Lackey stays cool ’til Sox cook in 7th
Boston may have baked in 100-degree heat yesterday, but John Lackey has withstood hotter.
Much hotter, in fact, playing beneath the Friday Night Lights on the scorched hardpan of his West Texas home. So when the official game-time temperature for the Red Sox’ 7-4 victory over the Mariners last night was reported at 96 degrees, Lackey scoffed at it.
“I played football hotter that,’’ Lackey said, proudly. “I’m from Texas.’’
Abilene, to be precise, where blast-furnace heat like yesterday’s was the norm for Lackey during football season. “Oh, I’ve had two-a-days around 110 [degrees], probably,’’ he said.
With three-fifths of the Sox’ starting rotation on the disabled list, who better to withstand the heat than someone who has been subjected to so much of it this season?
“He’s never lost it,’’ said catcher Jarrod Saltalamacchia. “He just had really bad luck, to be honest with you. He’d go three solid starts, go 3-0, then have that one bad outing. Then everybody writes him off and starts talking about him, which is tough.’’
And yet for all the criticism he’s endured about underperforming while being grossly overpaid, Lackey has begun to deliver when it matters most: Just as things are beginning to heat up.
Last night, Lackey outdueled Seattle’s Felix Hernandez to earn his third consecutive win and even his record at 8-8.
Over his last three starts, covering 19 1/3 innings, Lackey has allowed four earned runs on 21 hits and two walks, while striking out 18.
“Felt pretty good,’’ said Lackey, who went seven innings and used an effective changeup to hold the Mariners to one run on eight hits, while striking out four.
“Obviously, going against a guy like Felix, you’ve got to pitch well,’’ said Lackey. “When we scored our first run after I gave up that first run, it was a huge deal for us, for sure. It kind of restarted the game and gave us another chance.’’
The Mariners, whose losing streak reached 13 games, wasted little time in manufacturing the game’s first run. Ichiro Suzuki singled to center on the first pitch, before many of the Fenway Park crowd of 38,048 even had a chance to settle in their seats.
The Sox came back in the bottom of the frame to tie the game. Dustin Pedroia singled to left, extending his career-high hitting streak to 19 games, and moved up as Adrian Gonzalez grounded to shortstop. Kevin Youkilis rifled an RBI single to left for the tying run.
Jacoby Ellsbury broke the tie in the third with a leadoff homer to right. Ellsbury’s 16th homer of the season, which came on the heels of his two-homer effort Wednesday at Baltimore, gave him seven for July.
After grounding into four double plays - including one in the fifth with the bases loaded - the Sox erupted in the seventh for five runs on five hits and a walk (with some help from a throwing error). The Sox have outscored opponents in the seventh by the whopping margin of 90-32.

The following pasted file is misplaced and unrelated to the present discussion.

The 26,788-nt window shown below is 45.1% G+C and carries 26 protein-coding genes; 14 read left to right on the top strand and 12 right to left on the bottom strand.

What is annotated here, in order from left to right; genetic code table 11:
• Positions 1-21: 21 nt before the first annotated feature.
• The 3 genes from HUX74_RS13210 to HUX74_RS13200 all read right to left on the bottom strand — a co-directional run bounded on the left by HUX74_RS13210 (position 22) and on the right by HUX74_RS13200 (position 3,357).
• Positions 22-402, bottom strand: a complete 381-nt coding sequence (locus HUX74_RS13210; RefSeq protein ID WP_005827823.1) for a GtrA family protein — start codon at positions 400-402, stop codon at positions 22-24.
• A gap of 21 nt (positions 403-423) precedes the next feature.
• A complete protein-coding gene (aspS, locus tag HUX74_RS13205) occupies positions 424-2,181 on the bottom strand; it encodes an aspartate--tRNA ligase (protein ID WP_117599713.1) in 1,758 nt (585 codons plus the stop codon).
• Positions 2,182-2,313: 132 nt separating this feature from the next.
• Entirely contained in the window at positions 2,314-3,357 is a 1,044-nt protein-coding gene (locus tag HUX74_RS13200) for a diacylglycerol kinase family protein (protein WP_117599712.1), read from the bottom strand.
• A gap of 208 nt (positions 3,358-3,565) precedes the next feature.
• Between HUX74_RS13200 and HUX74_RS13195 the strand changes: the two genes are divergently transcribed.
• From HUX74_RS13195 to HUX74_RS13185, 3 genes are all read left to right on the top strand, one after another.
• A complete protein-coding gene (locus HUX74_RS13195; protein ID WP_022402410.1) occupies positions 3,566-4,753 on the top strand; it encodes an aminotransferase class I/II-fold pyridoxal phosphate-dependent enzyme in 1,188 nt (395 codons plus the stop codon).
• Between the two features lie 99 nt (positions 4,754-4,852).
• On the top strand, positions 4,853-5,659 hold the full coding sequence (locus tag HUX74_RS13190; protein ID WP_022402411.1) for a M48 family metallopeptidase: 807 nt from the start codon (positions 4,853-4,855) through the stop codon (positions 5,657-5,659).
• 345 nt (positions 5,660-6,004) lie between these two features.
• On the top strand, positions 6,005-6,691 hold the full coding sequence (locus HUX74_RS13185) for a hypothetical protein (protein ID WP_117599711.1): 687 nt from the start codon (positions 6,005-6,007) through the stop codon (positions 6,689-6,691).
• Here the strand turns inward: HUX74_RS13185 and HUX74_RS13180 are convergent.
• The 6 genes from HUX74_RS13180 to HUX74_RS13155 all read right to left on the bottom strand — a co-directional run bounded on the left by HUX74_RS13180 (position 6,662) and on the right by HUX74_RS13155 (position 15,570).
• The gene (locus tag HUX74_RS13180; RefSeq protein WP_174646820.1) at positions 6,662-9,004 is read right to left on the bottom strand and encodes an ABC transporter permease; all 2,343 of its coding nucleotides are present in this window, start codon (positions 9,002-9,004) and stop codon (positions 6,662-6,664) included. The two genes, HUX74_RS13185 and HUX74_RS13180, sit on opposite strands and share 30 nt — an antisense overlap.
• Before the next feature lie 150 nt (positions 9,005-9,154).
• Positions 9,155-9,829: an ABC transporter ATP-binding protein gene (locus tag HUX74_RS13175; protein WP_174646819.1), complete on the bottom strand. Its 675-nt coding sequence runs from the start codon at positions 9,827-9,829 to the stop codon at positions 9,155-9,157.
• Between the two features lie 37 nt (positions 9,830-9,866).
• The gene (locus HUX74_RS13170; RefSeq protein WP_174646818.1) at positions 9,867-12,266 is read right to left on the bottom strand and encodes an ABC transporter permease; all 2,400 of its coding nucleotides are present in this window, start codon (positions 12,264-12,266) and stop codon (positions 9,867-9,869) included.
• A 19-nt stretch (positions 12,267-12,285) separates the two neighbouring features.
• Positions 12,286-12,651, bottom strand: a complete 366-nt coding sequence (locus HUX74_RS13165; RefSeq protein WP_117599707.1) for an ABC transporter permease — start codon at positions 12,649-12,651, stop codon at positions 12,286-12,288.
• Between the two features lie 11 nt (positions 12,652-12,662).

“We found some holes,’’ Pedroia said. “Felix’s got some great stuff and we got some ground balls that found some holes and we got a big hit and that’s basically it. That’s how you beat a pitcher like that. He doesn’t get hit around that much because his stuff is so great, but we were fortunate to win.’’
Gonzalez delivered the key blow, a seeing-eye, bases-loaded single up the middle (against a drawn-in infield) that brought home two and gave the Sox a 4-1 lead.
Hernandez (8-9), who absorbed his first career loss at Fenway, departed after allowing six runs on 11 hits in 6 1/3 innings, his shortest stint in eight outings.
Jeff Gray replaced Hernandez, but the Sox kept cooking as Youkilis doubled to left to bring in Pedroia (3 for 3 with a walk). Gonzalez, going for third, scored as left fielder Mike Carp’s throw hit him and bounded away, which enabled Youkilis to go to third.
David Ortiz, in his first game back after serving a three-game suspension, made it 7-1 with his single to center that drove home Youkilis.
Franklin Morales replaced Lackey to start the eighth and made it interesting by allowing Carp’s two-out, three-run homer. After Jack Cust doubled, Terry Francona had to bring in Daniel Bard to get Greg Halman to fly to right. Bard extended his scoreless streak to 23 innings (over 22 games).
Jonathan Papelbon picked up his 22d save with a 1-2-3 ninth.
The only thing that seemed glaring about Lackey’s line after last night was his ERA for the season (6.28).
“I know his ERA is high. I know what it is,’’ said Francona. “At the end of the year, it’ll probably be higher than we wanted, but it doesn’t mean if he pitches like this the rest of the year, it’s not huge for us.
“I think that’s what we’re kind of hanging our hat on, and I think he is, too. He has the ability to be a really good pitcher and he’s shouldered a really big burden and it seems like he wants to do that.’’
And if it gets hotter, then so much the better.
Michael Vega can be reached at email@example.com.